2008 Monitoring the Future results released: shows mixed results

Good news includes:

  • Use of any illicit drug other than marijuana decreased (modestly) for lifetime, past year and past month use among 10th graders
  • Declines in overall use of stimulants in all grades (e.g. use of methamphetamine is down 2/3 since 1999)
  • Teen smoking rates are at or near record lows for all grades (based on historical MTF data)
  • Gradual declines in alcohol use in all grades, particularly amongst 10th graders in all measures of use.

Not so-good news includes:

  • Statistically insignificant increases in past year use of any illicit drug other than marijuana among 8th and 12th graders
  • Decreases in marijuana use have stalled (there had been a consistent decline in use since the mid-90’s)
  • Perceived harmfulness and disapproval of marijuana has slightly decreased among 8th graders
  • Declines over several years in perceived harmfulness of LSD among 12th graders
  • Declines in perceived harmfulness and disapproval of use of inhalants among 8th graders
  • Continued high rate of prescription drug abuse (steady over 6 years)

For more information see:

New Report Indicates that Integrating Mental Health and Physical Health Care Services can Benefit Patients with Depression

Source: SAMHSA eNNetwork email, 12/2/2008

A new report released by the Agency for Healthcare Research and Quality (AHRQ) of the Department of Health and Human Services’ (HHS) found evidence that people treated for depression in primary care clinics that provide a coordinated set of mental and physical health do better and have fewer symptoms than patients who are treated at sites that just provide health services.

The report entitled Integration of Mental Health/Substance Abuse and Primary Care, also found that patients treated in specialty mental health centers appear to benefit when the facilities offer general medical care.

The report was co-funded by HHS’ Health Resources and Services Administration, Substance Abuse and Mental Health Services Administration, Office of Women’s Health, and Office of Minority Health, and conducted by the AHRQ-supported University of Minnesota Evidence-based Research Center in Minneapolis.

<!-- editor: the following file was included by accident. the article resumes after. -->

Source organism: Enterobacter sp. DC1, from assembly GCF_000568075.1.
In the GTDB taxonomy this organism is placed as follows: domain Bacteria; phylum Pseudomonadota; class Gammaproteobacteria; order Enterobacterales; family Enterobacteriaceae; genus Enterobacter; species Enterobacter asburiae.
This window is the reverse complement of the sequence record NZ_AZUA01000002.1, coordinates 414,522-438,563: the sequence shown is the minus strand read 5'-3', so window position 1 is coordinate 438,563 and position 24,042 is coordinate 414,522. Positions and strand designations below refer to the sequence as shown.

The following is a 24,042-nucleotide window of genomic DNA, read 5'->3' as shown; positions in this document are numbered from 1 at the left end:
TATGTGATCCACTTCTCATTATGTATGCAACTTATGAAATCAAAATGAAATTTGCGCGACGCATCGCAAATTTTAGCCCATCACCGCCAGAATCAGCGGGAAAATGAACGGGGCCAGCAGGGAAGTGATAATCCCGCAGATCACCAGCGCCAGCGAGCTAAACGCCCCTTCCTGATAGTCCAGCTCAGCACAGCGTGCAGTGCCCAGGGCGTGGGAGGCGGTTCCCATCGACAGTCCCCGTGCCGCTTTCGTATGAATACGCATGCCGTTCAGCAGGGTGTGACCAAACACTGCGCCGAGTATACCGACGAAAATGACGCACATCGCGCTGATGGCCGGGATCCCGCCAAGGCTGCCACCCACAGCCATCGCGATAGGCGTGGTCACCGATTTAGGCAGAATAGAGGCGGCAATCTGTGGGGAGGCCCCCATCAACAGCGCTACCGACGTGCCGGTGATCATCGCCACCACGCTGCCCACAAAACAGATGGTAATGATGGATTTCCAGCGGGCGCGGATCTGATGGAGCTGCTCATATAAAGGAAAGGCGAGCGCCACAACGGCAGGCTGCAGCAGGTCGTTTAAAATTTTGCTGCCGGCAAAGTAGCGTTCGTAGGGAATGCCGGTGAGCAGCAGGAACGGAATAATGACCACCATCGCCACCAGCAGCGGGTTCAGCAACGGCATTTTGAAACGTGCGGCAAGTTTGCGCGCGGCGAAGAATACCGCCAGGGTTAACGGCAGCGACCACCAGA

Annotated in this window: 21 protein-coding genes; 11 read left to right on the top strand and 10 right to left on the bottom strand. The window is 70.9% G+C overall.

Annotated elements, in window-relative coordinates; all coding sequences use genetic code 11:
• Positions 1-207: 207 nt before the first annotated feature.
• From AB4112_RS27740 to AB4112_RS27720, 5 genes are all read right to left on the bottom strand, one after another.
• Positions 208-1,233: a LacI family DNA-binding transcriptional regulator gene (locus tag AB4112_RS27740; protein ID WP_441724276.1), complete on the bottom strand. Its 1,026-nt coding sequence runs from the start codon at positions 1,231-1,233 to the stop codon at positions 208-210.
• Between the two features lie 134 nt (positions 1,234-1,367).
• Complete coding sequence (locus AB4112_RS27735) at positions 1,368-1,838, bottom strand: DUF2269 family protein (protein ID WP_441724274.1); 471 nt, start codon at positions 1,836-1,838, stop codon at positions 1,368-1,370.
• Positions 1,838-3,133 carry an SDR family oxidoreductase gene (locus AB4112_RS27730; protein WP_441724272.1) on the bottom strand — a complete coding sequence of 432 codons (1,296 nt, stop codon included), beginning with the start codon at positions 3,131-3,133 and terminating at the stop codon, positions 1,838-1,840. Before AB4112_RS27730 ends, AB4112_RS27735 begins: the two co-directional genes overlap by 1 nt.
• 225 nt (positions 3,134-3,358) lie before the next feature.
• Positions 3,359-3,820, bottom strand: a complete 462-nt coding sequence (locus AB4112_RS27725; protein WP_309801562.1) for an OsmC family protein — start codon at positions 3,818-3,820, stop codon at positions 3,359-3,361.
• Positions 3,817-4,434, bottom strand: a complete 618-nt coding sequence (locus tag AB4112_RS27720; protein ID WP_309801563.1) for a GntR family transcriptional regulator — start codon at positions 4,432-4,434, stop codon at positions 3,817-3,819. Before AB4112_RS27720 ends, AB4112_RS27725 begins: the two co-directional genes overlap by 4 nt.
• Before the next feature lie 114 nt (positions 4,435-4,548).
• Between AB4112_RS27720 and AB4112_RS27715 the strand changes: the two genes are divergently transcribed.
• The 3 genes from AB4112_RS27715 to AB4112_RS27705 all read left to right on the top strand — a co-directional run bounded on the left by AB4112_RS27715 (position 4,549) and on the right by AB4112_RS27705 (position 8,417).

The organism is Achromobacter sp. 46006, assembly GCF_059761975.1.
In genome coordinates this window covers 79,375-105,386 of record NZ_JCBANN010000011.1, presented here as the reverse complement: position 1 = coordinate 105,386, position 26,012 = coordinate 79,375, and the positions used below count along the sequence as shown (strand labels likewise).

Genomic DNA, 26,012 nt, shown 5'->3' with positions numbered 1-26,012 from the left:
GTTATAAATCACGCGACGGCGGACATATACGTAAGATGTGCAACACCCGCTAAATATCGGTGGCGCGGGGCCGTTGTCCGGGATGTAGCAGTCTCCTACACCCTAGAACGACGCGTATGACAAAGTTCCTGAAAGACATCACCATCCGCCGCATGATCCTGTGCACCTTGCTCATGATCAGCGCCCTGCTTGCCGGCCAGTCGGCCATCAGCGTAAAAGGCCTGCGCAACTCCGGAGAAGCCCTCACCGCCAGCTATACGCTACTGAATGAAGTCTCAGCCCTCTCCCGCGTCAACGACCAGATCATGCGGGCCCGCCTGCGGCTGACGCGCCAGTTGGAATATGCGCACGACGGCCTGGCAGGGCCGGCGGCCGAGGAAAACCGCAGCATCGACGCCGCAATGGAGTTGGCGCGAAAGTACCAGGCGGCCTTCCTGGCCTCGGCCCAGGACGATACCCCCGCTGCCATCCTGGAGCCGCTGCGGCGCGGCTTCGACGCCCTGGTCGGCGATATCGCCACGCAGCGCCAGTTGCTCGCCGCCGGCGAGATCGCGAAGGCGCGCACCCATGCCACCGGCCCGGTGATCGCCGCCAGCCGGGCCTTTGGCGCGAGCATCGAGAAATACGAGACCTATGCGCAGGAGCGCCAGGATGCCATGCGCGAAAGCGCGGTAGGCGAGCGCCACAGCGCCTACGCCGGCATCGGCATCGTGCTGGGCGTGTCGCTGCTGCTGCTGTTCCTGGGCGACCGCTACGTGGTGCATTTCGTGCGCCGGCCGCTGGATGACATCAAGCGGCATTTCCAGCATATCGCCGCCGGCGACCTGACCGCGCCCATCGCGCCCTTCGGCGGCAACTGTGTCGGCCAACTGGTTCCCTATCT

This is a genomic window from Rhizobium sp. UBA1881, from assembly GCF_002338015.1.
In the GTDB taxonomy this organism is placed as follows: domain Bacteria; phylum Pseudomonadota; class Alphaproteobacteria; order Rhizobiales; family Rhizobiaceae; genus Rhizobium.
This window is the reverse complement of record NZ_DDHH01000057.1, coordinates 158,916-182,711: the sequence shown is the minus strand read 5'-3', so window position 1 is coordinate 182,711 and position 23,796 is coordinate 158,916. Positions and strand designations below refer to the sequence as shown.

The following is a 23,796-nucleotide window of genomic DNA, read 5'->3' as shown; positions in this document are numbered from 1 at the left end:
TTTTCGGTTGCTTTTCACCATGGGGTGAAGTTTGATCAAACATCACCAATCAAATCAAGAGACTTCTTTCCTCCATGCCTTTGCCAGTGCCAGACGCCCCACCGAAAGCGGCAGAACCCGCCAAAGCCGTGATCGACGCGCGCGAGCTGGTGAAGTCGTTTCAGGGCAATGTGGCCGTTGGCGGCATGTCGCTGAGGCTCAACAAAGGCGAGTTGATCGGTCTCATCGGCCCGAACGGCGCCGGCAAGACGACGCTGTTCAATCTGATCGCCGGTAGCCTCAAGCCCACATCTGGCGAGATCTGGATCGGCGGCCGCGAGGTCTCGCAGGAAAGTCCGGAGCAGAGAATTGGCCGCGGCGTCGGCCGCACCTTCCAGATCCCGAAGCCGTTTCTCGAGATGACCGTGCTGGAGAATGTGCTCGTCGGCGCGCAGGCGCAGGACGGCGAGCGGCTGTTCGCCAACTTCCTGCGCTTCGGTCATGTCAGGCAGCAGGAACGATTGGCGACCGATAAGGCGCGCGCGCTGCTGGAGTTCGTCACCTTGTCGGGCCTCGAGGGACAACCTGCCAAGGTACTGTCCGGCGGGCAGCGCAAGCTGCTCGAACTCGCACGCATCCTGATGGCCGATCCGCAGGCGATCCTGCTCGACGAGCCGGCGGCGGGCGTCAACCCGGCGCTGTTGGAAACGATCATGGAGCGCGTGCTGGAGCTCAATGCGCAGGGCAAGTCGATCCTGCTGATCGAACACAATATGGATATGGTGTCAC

Read OnlineView the Report (1.43 MB)

December : National Drunk and Drugged Driving Prevention Month 2008

Source: CDC Features, 12/1/2008
A glass of beer and car keys Every day, 36 people in the United States die, and approximately 700 more are injured, in motor vehicle crashes that involve an alcohol-impaired driver. Learn what you and your community can do to make injuries and deaths from impaired driving less of a threat.

This December, during National Drunk and Drugged Driving Prevention Month (3D Month), consider what you and your community can do to make injuries and deaths from impaired driving less of a threat.

The Problem

  • According to the National Highway Traffic Safety Administration (NHTSA), about 3 in every 10 Americans will be involved in an alcohol-related crash at some point in their lives.
  • In 2006, 13,470 people died in alcohol-impaired driving crashes, accounting for nearly one-third (32%) of all traffic-related deaths in the United States.
  • In one year, over 1.4 million drivers were arrested for driving under the influence of alcohol or narcotics. This accounts for less than 1% of the 159 million self-reported episodes of alcohol?impaired driving among U.S. adults each year.
  • Alcohol-related crashes in the United States cost about $51 billion a year.

Protect Yourself and Your Family and Friends

Handing over keys to the car.

During the holiday season, and year-round, take steps to make sure that you and everyone you celebrate with avoids driving under the influence of alcohol. Following these tips from NHTSA can help you stay safe:

  • Plan ahead. Always designate a non-drinking driver before any holiday party or celebration begins.
  • Take the keys. Do not let friends drive if they are impaired.
  • Be a helpful host. If you’re hosting a party this holiday season, remind your guests to plan ahead and designate their sober driver, always offer alcohol-free beverages, and make sure all of your guests leave with a sober driver.

Know How Communities Can Help

Proven community and state-level methods for reducing alcohol-impaired driving include:

  • Sobriety checkpoints. Studies found that fatal crashes thought to involve alcohol dropped by about 22% following implementation of sobriety checkpoints.
  • Minimum legal drinking age (MLDA) laws. Studies found that raising the MLDA to 21 reduced crashes by about 16% among people ages 18-20 years.
  • 0.08% BAC laws. Fatal alcohol-related crashes declined about 7% after 0.08% BAC laws were passed.
  • “Zero tolerance” laws for young drivers. Three studies found that zero tolerance laws resulted in declines in fatal crashes among drivers ages 18-20 years of between 9% and 24%.

More Information
* CDC Impaired Driving Fact Sheet
* Traffic Safety Facts 2006: Alcohol-Impaired Driving, National Highway Traffic Safety Administration (NHTSA) (Adobe Acrobat PDF Icon 630 KB, 6 pages)
* Listen to a podcast